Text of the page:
Plaintiffs argue that because Dow Jones' practice at the time the Agreement was entered into was to make contributions to the Plan in behalf of Canadian and U.S. employees at the same rate, Dow Jones is obligated by Article XIX to continue the payments at the same rate for the life of the bargaining agreement.

 I find nothing in Article XIX to support plaintiffs' reading of it, and plaintiffs have pointed to no authority to support their interpretation of this Article. Moreover, the Trust Agreement expressly referred to in Article XIX incorporates the Plan Document which reserves to Dow Jones the right to amend the Plan unilaterally.

 It is undisputed that the Trust Agreement governs the operation of the Plan, controls the allocation of the Plan's funds, and incorporates the Plan and the Plan Document. Section 15.1(a) of the Plan Document provides in pertinent part:

 [T]he Board of Directors reserves the right at any time to amend, suspend, or terminate the Plan, any contributions thereunder...in whole or in part and for any reason and without the consent of any Participating Company, Member, Beneficiary or Surviving Spouse; and the Committee may adopt any amendment which may be necessary or appropriate to facilitate the administration, management and interpretation of the Plan, or to conform the Plan thereto.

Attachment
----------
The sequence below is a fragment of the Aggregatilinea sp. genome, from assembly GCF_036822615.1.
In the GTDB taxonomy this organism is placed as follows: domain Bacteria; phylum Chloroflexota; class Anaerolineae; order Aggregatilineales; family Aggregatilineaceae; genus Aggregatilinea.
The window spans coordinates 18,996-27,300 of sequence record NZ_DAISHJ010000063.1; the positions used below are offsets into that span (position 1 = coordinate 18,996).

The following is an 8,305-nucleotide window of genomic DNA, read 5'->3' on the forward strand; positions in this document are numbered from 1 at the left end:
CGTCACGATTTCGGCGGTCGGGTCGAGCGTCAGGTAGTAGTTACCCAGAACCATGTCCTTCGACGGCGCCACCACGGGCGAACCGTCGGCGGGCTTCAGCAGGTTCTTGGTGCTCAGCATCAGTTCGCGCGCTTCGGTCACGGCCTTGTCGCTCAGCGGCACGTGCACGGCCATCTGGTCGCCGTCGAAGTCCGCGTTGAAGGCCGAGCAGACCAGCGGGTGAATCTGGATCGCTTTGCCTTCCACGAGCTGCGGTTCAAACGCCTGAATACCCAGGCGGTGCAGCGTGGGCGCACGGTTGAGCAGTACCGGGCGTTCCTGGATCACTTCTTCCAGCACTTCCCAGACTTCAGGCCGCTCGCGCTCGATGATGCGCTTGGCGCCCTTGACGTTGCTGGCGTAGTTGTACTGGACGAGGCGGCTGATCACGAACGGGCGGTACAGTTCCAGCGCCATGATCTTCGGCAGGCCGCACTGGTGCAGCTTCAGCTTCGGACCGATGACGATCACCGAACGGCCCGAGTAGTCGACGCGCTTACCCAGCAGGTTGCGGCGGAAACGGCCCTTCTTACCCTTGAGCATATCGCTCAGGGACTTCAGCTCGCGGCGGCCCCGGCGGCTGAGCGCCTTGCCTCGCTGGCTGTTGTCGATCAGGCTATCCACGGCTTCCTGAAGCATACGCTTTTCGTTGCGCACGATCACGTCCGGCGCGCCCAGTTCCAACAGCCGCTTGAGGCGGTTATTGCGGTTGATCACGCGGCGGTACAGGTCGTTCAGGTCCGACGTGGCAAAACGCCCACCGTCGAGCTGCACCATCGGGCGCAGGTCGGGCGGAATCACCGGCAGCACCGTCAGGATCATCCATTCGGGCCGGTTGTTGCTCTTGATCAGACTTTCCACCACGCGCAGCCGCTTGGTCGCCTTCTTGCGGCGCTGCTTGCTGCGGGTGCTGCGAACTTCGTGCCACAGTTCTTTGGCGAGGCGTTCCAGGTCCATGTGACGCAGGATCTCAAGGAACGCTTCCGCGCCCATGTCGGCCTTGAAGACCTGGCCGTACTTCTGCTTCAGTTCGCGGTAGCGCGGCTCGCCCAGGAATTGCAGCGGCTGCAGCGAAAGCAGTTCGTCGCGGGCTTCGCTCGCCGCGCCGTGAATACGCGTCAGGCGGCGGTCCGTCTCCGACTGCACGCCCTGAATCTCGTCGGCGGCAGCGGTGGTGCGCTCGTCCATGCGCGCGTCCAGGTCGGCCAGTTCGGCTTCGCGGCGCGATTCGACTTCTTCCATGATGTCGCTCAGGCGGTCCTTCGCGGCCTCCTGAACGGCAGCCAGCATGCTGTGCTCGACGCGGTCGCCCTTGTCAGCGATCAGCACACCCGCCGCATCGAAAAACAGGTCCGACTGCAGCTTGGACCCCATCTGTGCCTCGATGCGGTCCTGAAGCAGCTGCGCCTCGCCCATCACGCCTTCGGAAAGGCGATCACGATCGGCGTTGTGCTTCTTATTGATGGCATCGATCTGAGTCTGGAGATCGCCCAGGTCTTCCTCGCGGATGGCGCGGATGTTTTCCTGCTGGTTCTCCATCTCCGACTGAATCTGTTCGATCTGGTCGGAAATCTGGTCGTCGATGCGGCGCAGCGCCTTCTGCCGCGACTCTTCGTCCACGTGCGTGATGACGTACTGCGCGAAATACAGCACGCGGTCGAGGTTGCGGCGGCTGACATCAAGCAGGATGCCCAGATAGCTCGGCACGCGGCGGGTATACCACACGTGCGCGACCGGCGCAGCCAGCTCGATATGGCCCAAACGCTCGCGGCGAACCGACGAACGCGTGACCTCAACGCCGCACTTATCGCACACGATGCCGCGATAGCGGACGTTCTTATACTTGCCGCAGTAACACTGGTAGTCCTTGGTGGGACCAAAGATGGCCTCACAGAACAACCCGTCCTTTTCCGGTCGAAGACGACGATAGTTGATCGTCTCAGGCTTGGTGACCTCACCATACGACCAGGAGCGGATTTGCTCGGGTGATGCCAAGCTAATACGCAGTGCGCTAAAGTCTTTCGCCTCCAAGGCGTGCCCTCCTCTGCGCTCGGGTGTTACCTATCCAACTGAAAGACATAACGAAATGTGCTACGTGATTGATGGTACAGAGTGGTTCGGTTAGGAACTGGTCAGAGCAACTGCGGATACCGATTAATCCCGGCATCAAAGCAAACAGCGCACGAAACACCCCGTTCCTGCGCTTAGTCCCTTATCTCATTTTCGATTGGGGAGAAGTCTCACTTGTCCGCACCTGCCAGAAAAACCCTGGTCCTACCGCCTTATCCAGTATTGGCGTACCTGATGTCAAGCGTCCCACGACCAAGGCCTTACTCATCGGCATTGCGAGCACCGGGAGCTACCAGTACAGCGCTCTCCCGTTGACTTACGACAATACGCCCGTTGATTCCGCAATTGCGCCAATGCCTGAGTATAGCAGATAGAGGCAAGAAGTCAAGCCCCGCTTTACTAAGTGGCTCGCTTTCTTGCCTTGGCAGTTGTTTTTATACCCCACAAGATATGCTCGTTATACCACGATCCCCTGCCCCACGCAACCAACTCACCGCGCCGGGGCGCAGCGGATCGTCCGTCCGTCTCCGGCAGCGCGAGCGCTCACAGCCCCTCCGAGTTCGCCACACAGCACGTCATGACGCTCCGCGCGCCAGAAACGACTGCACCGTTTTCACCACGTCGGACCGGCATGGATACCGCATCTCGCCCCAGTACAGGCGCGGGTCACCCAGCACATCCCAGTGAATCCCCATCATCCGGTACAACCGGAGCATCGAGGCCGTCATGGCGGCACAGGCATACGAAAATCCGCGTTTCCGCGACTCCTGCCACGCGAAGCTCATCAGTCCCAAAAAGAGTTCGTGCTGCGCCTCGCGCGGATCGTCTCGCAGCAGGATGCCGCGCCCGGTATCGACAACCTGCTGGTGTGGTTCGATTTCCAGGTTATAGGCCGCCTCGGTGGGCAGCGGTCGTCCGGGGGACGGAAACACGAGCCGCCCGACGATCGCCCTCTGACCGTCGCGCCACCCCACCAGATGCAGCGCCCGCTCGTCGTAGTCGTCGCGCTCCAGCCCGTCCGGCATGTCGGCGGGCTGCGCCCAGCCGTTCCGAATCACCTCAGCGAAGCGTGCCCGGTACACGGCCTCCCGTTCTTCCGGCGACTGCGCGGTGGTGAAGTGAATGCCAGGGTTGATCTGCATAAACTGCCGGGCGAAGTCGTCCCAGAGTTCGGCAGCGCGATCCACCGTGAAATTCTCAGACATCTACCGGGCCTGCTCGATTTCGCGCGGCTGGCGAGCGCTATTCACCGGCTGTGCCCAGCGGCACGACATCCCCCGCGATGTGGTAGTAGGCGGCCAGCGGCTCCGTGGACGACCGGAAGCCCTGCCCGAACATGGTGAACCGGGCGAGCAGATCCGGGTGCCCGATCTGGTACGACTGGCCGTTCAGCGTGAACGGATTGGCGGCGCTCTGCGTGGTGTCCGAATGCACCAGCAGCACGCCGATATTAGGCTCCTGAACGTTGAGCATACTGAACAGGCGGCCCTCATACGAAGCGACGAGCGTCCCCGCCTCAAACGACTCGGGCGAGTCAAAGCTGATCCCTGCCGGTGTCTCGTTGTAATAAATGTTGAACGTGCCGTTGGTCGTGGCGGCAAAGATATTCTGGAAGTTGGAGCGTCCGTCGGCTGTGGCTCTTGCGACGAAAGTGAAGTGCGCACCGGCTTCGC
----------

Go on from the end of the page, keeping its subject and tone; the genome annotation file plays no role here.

The only limitation on this authority is set forth in Section 15.1(b) of the Plan Document, which prohibits any amendment or modification that would "retroactively impair any right to any benefit under the Plan which any Member...would otherwise have had at the date of such amendment by reason of the contributions theretofore made and credited to his Account...."

 Prior to 1985, the Plan's benefit allocation formula was applied to Canadian dollar wages as if they were American dollars. This payroll practice presented no problem when the Plan was commenced in 1949, and for many years thereafter, because of the parity or near-parity between the Canadian and American dollars. However, in late 1984, with the decline of the Canadian dollar, the Committee that administers the Plan elected to apply the prevailing exchange rate to Canadian earnings.

 Since I can find no basis for plaintiffs' claim that this change in the method of valuing Canadian employees' salaries breached. the collective bargaining agreement, defendants' motion for summary judgment dismissing that claim is granted.

 SO ORDERED.

19860909

© 1992-2004 VersusLaw Inc.